How do appointments differ between physical therapists and personal trainers?
Appointment style varies largely among physical therapists. Some therapists work in 1:1 settings, but others work in clinics where one therapist might be responsible for several patients at once, relying on aides and care extenders to oversee exercise and care.
In a 1:1 setting most similar to personal training, both therapists and trainers have their patient perform a gentle warm up such as riding the bike or walking on a treadmill. This is followed by a series of exercises that are carefully curated to match the individuals goals and physical abilities. Both therapists and trainers provide an individualized exercise prescription. Therapists might then perform some kind of hands-on modality such as cold laser, massage, ultrasound, manual therapy such as a graston type treatment. Physical therapists touch and have close proximity to their patients during manual therapy. Trainers rarely need to physically touch their clients or get closer than 6 – 12 feet.
Maintenance and prevention are important
While physical therapists and personal trainers use the same tools and techniques to work with clients/patients, please note that a trainer’s scope of practice reaches more holistically into long-term support of their clients. Trainers support all health related goals of their clients, including nutrition and other behavior change metrics.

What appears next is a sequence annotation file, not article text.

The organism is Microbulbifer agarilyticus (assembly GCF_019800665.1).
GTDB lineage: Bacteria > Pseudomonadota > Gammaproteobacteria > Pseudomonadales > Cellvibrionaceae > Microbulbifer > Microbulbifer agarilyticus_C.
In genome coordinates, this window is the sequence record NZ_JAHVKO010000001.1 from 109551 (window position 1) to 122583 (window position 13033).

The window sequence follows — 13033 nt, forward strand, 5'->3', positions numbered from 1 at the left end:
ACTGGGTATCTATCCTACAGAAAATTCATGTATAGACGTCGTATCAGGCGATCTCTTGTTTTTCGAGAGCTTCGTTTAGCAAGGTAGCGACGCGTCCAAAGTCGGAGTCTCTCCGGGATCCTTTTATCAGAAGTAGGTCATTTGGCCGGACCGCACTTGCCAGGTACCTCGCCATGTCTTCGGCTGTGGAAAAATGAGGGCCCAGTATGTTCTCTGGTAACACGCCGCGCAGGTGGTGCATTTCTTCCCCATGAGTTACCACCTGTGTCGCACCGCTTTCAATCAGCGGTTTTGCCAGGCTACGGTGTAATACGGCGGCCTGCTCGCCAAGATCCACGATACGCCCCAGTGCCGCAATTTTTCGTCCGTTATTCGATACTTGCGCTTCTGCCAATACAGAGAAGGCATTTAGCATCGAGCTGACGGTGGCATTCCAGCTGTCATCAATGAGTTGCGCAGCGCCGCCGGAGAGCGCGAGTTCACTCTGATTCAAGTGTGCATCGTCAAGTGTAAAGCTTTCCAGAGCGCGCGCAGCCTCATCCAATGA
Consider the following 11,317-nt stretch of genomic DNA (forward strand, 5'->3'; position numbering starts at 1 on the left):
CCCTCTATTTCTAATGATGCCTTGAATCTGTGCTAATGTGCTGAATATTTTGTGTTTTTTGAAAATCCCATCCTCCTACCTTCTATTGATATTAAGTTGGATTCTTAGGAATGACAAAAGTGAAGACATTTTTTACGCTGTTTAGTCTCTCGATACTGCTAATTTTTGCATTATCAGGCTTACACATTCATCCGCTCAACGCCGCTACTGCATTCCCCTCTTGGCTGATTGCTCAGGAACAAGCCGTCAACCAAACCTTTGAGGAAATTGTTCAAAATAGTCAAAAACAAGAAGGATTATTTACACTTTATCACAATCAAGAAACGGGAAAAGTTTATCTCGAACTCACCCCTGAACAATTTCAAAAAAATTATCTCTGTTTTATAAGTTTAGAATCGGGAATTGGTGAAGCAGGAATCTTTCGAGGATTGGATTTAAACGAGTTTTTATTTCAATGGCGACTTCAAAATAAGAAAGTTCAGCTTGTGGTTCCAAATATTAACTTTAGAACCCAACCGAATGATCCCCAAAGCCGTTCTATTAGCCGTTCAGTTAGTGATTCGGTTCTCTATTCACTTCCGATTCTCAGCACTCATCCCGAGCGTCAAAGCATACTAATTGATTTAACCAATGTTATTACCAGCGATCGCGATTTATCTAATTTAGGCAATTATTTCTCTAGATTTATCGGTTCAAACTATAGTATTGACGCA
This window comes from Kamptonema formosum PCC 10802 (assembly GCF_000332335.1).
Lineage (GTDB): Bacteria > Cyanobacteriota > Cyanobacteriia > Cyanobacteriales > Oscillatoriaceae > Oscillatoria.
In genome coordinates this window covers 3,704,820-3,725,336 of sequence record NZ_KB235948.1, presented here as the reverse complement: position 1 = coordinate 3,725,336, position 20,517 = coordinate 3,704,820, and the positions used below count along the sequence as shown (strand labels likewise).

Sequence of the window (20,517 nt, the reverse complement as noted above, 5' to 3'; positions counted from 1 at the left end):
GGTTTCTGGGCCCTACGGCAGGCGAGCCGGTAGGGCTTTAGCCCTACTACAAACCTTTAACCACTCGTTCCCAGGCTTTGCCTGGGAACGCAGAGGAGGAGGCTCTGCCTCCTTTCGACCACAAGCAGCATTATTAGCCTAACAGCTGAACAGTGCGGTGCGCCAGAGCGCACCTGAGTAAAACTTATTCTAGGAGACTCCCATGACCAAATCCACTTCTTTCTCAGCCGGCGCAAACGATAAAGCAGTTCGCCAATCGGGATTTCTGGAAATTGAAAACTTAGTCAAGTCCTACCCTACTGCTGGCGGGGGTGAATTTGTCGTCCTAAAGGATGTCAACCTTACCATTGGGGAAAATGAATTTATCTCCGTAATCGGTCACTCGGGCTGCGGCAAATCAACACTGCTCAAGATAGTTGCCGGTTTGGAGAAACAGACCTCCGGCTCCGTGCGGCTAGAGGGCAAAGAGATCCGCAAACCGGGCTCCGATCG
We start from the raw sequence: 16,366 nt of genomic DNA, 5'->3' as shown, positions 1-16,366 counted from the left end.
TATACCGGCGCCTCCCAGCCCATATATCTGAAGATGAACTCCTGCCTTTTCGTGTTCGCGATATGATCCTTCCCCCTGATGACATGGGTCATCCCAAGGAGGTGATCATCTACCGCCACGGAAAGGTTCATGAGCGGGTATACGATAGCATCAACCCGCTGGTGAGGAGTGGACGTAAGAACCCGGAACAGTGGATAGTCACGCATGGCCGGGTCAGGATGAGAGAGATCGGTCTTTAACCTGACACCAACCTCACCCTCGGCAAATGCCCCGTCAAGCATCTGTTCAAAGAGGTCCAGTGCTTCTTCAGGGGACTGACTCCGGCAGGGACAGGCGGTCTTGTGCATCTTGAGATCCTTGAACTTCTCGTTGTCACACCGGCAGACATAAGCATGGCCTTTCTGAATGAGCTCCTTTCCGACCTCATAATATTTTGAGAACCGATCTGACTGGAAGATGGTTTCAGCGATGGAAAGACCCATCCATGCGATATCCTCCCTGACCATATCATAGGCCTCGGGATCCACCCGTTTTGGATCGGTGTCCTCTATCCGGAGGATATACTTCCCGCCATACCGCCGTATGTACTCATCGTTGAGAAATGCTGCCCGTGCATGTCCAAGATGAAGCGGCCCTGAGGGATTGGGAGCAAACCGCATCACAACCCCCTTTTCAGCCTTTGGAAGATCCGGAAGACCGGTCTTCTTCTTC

Prevention of future health problems is a key component of personal training. In addition to general strength and preparedness for life at any age, age related sarcopenia is a driver of deterioration and physical ailments of the body. In the absence of strength and conditioning work the human body loses 30% of it’s muscle mass by age 70. That includes structural muscles as well as internal organs like the heart. Decreased physical strength and heart capacity seriously limit activities of daily living, while at the same time increasing risk for falls, joint replacements, cardiac incidents and general wear and tear that requires medical interventions. It is common that once medical interventions begin they lead to additional interventions and diagnoses.
In the multifaceted industry of fitness, the work of personal trainers is MOST similar to the work that physical therapists do. Personal training is an important service to provide to a healthy, thriving population. Physical therapists have been open and allowed to perform the same physical activities/exercises that trainers use. Despite their differing intentions, if an exercise is safe to perform inside for a physical therapist it should be considered safe for a personal trainer.